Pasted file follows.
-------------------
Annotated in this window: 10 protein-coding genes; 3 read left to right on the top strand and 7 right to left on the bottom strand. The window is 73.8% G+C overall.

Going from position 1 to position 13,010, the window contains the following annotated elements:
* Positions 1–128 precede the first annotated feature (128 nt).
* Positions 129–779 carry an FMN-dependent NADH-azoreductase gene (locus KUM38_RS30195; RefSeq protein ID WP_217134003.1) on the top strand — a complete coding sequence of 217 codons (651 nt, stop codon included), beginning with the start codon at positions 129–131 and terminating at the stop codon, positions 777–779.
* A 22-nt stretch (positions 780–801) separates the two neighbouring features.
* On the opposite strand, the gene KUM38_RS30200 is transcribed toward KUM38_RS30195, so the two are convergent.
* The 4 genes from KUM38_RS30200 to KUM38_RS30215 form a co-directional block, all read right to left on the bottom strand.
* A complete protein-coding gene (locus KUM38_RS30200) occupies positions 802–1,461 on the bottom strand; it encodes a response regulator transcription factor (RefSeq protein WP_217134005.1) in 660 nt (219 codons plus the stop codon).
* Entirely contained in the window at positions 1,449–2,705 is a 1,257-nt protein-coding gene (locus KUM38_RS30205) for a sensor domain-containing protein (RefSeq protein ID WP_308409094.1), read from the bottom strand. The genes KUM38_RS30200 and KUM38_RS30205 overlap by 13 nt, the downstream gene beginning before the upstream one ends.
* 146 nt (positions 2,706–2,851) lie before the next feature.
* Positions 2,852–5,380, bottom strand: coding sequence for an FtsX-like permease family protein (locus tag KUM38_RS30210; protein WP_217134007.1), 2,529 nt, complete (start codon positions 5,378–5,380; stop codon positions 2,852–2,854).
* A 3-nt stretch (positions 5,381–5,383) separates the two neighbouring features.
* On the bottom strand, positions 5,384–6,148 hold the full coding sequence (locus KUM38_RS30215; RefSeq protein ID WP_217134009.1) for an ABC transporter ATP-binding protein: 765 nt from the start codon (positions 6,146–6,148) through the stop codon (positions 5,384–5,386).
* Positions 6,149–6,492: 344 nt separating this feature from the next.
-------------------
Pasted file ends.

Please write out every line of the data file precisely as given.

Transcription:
Annotated in this window: 10 protein-coding genes; 3 read left to right on the top strand and 7 right to left on the bottom strand. The window is 73.8% G+C overall.

Going from position 1 to position 13,010, the window contains the following annotated elements:
* Positions 1–128 precede the first annotated feature (128 nt).
* Positions 129–779 carry an FMN-dependent NADH-azoreductase gene (locus KUM38_RS30195; RefSeq protein ID WP_217134003.1) on the top strand — a complete coding sequence of 217 codons (651 nt, stop codon included), beginning with the start codon at positions 129–131 and terminating at the stop codon, positions 777–779.
* A 22-nt stretch (positions 780–801) separates the two neighbouring features.
* On the opposite strand, the gene KUM38_RS30200 is transcribed toward KUM38_RS30195, so the two are convergent.
* The 4 genes from KUM38_RS30200 to KUM38_RS30215 form a co-directional block, all read right to left on the bottom strand.
* A complete protein-coding gene (locus KUM38_RS30200) occupies positions 802–1,461 on the bottom strand; it encodes a response regulator transcription factor (RefSeq protein WP_217134005.1) in 660 nt (219 codons plus the stop codon).
* Entirely contained in the window at positions 1,449–2,705 is a 1,257-nt protein-coding gene (locus KUM38_RS30205) for a sensor domain-containing protein (RefSeq protein ID WP_308409094.1), read from the bottom strand. The genes KUM38_RS30200 and KUM38_RS30205 overlap by 13 nt, the downstream gene beginning before the upstream one ends.
* 146 nt (positions 2,706–2,851) lie before the next feature.
* Positions 2,852–5,380, bottom strand: coding sequence for an FtsX-like permease family protein (locus tag KUM38_RS30210; protein WP_217134007.1), 2,529 nt, complete (start codon positions 5,378–5,380; stop codon positions 2,852–2,854).
* A 3-nt stretch (positions 5,381–5,383) separates the two neighbouring features.
* On the bottom strand, positions 5,384–6,148 hold the full coding sequence (locus KUM38_RS30215; RefSeq protein ID WP_217134009.1) for an ABC transporter ATP-binding protein: 765 nt from the start codon (positions 6,146–6,148) through the stop codon (positions 5,384–5,386).
* Positions 6,149–6,492: 344 nt separating this feature from the next.